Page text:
Apriori calculations contain two steps:

- Identify frequently related datasets that occur/relate to each other a predetermined minimum number of times.
- Determine minimum association rules for new data points to relate to these datasets.

In text analysis, we can see a basic example of how this machine learning algorithm works in relation to classification. If one of our classification tags is *Pricing*, our model would quickly be trained to understand that the word “price” should be associated with that tag, as well as related words, like “expensive,” and “cost.” However, the more the model is trained it would be able to learn that certain words, which individually may not be associated with *Pricing*, when used together, should, in fact, be classified as *Pricing*. Like, “high ticket item”: *X* {high+ticket} → *Y *{*Pricing*}.

PCA is a basic but powerful type of “dimension reduction” algorithm within unsupervised learning. It works by reducing the number of variables within a calculation to place the highest variance in the data into a new coordinate system. These new axes become “principal components.”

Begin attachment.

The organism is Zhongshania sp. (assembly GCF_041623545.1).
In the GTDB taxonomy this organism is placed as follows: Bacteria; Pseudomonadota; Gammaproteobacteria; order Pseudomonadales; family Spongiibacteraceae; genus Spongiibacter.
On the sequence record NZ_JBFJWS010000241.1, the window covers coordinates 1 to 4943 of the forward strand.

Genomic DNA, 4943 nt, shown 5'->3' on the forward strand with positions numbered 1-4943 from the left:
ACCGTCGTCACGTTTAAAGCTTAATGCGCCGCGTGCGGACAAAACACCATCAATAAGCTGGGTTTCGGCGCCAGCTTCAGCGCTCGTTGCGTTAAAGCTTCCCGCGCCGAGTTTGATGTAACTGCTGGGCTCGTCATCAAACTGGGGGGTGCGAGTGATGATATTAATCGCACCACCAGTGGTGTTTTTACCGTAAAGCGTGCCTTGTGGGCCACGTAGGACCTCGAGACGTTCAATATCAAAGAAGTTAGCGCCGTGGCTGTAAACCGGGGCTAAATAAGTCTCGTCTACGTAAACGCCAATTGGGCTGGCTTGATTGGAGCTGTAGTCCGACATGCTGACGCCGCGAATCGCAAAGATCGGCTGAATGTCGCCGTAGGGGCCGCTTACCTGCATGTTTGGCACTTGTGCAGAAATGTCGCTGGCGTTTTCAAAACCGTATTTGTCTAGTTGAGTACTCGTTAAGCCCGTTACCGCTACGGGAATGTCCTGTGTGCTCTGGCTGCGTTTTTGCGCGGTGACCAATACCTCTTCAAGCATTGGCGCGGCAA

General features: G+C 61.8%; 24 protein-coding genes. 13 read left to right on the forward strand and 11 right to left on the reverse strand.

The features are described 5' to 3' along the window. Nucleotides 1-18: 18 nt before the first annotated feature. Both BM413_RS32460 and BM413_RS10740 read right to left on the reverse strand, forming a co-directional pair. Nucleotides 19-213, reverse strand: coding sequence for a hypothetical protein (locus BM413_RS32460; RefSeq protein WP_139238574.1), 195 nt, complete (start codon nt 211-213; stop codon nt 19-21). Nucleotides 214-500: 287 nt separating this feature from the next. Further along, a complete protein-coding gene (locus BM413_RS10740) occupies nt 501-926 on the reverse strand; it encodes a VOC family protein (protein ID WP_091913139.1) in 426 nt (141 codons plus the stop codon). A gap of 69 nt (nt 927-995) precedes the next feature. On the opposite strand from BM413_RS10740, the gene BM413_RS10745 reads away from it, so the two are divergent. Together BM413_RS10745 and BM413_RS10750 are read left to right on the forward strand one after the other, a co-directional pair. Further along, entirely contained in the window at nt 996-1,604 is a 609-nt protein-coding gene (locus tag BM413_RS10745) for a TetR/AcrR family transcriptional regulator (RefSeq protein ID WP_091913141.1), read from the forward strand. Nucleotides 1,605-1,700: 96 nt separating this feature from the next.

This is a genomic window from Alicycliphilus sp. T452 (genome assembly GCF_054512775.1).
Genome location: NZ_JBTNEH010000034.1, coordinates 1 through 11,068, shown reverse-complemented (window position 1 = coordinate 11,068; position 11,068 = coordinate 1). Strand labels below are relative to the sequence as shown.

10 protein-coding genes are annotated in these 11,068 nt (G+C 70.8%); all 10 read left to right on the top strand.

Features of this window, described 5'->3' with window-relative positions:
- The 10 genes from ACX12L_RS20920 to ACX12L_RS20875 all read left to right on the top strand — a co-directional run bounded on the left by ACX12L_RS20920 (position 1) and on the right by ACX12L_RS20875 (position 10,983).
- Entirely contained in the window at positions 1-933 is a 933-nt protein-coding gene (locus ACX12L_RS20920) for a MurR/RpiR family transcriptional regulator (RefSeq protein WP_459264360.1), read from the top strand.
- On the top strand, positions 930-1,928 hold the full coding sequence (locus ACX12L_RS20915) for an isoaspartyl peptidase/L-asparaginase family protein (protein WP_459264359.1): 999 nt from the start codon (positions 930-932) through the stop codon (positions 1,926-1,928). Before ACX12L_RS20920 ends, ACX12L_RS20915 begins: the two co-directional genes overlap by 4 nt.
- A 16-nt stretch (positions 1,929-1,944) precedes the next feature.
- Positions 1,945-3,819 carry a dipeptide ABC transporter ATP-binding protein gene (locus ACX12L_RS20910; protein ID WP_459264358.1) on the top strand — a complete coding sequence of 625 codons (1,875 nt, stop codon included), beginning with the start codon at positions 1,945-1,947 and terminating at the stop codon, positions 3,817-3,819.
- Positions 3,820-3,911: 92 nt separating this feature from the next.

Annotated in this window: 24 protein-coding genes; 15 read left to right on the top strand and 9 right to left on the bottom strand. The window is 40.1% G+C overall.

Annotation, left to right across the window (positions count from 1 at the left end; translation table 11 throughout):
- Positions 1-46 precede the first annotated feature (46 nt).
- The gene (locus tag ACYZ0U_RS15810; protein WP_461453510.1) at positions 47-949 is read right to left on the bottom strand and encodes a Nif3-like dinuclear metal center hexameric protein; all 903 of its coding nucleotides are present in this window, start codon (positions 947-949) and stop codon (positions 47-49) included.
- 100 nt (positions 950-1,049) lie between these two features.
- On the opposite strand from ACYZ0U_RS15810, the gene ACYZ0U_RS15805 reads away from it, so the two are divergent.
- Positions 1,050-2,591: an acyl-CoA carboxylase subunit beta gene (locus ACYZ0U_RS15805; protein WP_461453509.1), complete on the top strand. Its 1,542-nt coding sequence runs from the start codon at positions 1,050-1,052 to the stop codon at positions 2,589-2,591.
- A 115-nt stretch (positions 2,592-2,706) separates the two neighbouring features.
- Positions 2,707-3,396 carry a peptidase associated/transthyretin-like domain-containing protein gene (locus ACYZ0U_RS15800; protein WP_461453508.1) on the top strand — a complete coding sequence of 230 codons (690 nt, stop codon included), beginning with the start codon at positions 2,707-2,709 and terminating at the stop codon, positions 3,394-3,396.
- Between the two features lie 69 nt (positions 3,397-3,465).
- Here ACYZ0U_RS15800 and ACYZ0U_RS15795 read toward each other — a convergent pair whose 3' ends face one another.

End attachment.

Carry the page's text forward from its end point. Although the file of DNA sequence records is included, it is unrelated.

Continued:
The first principal component forms a line that best continues the trajectory of the data and the next is orthogonal to the first, the third component to the second, and so on. Thus, PCA is able to capture the variance from one component to its neighbor but components that are not directly succeeding each other are not necessarily directly related.

Machine learning is a deep and sophisticated field with complex mathematics, myriad specialties, and nearly endless applications. The algorithms and styles of learning above are just a dip of the toe into the vast ocean of artificial intelligence.

Machine learning algorithms are only continuing to gain ground in fields like finance, hospitality, retail, healthcare, and software (of course). They deliver data-driven insights, help automate processes and save time, and perform more accurately than humans ever could.

But you don’t have to hire an entire team of data scientists and coders to implement top machine learning tools into your business. No code SaaS text analysis tools like MonkeyLearn are fast and easy to implement and super user-friendly.

Request a demo to learn more about how MonkeyLearn can help you get the most out of your text data.

August 28th, 2020